The award-winning design of the pro shop at Conway Farms GC supports the property’s golf pedigree and showcases its clean, modern style.
After Conway Farms Golf Club in Lake Forest, Ill., hosted the BMW Championship in 2013 (which it hosted again in 2015), it kicked off a capital-improvement project that would maintain Conway Farms’ culture and history, including its campus feel, while bringing it into the modern era.
Much of the $4.5-million project focused on enhancing the club’s bread and butter—its links-style golf course—by regrassing all greens, doubling the size of the east tee, and adding two short-game complexes, a 10,000-sq. ft. putting complex and a practice range. The renovation also addressed the property’s infrastructure and facilities, which were all updated over the course of eight to nine months.
Conway Farms Golf Club, Lake Forest, Ill.
Designer: Frank Ponterio Interior Design
“Members are playing golf less, from the standpoint of time, so offering a practice facility is extremely important,” says COO Todd Marsh, CCM, CCE.
The club’s golf shop was given special attention. Located across the parking lot from the clubhouse, the building had been a ranch-style farmhouse built in 1943 with an attic and basement that received a few additions and makeovers over the years. “It still looks similar from the outside,” says Director of Golf Jeff Mory. “People are surprised when they walk in and it’s a brand-new building.”
Mory describes the town of Lake Forest as “more New England than Midwest,” a look that is echoed throughout the Conway Farms property. “We wanted the golf shop, inside and out, to reflect the club,” he adds.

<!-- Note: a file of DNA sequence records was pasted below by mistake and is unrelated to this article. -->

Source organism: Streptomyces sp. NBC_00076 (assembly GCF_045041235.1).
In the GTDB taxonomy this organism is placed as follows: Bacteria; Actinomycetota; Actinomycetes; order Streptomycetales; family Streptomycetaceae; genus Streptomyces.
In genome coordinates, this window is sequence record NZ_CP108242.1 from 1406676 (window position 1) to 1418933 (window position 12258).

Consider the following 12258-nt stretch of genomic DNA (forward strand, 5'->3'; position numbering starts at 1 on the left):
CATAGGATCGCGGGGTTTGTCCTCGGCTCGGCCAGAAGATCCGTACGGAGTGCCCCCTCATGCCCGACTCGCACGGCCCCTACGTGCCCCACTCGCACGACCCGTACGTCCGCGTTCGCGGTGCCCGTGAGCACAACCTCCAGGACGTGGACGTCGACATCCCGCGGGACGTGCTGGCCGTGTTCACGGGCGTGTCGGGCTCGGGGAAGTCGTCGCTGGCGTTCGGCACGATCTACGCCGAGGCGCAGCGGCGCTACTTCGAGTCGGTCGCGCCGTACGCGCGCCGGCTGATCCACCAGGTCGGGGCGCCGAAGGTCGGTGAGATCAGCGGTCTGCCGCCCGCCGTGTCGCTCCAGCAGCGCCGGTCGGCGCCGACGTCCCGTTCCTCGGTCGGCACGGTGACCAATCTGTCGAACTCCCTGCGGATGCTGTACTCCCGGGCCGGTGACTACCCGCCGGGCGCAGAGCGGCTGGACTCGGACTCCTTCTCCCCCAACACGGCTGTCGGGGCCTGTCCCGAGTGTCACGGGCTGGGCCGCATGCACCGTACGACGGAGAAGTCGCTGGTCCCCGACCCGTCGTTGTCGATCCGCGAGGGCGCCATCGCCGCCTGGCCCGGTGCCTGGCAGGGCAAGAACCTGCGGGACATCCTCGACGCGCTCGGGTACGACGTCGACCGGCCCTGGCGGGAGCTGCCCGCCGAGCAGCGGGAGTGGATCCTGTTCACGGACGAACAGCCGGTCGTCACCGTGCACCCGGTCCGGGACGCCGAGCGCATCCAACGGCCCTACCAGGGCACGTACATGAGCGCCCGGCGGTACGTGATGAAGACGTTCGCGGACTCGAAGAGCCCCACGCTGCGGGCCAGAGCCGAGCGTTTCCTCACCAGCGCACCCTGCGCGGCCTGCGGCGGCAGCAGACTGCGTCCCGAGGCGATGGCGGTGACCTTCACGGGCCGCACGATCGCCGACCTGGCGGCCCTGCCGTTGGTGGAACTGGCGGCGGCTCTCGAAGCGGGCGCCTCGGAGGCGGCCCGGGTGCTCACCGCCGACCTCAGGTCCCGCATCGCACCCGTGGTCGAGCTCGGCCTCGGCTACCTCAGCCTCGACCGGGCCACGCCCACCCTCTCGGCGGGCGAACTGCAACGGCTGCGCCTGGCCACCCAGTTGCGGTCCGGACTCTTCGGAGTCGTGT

The main room of the golf shop is an open atrium, with white walls and a ceiling that are contrasted by red oak floors with a dark, rich stain. Two large TVs act as monitors, displaying information about products, while backlit displays showcase the merchandise. A ceiling fan and ring chandelier maintain the airy feel. “It looks almost like a polo shop, similar to other facilities on the property,” Mory says.
“It’s different from most golf shops,” adds Marsh. “Most are carpeted and have the same merchandise with a generic display, and just aren’t the focus of a property. But here, most people will start and end their day walking through and buying what they need.”
Beyond the main room is the alder room, lined with alder wood from floor to ceiling, with a tweed rug, two wide lounge chairs, an ottoman and a large-screen TV. “It feels like you’re on a boat with a lake close by,” Mory says. “It’s a warm, cozy room to display shoes. It’s set up for retail, but with a different look, and it adds to the campus feel.”
Further, Mory adds, it’s not uncommon to find members relaxing in the alder room, reading magazines. Some events invite members to enter through the golf shop, Marsh adds. The club has even put a bar in the space “because it’s such an inviting area,” which also helps sales, Marsh notes.
In the same building, the club opted to create a lounge space where caddies could relax between rounds and have lunch. Equipped with tables and soft seating, this extra space seats 50 to 75.
“We’re a walking golf course, so it was important to have a great facility where caddies could be comfortable,” Marsh says. “Caddies are super-important to our operation, and many are long-time employees, so we wanted to create a good working environment.”
Before the renovation, Conway Farms’ golf shop received merchandise through the front door. Now, a receiving room in the back allows inventory to enter out of the sight of members, and gives staff a space to fold before displaying it. This change also allowed the golf staff to move its office for more professional and efficient use.
The overall design, which Marsh says is reflective of “where golf is going, from a lifestyle standpoint,” caught the attention of the American Society of Interior Designers’ Illinois Chapter. The space won the chapter’s Design Excellence Award in Retail, and now members aren’t shy about showing off the space that earned those laurels.
“Member response has been fantastic,” Mory says. “The best reflection of that is how prideful a member is—a member won’t let a guest come to the club and not go through that area.”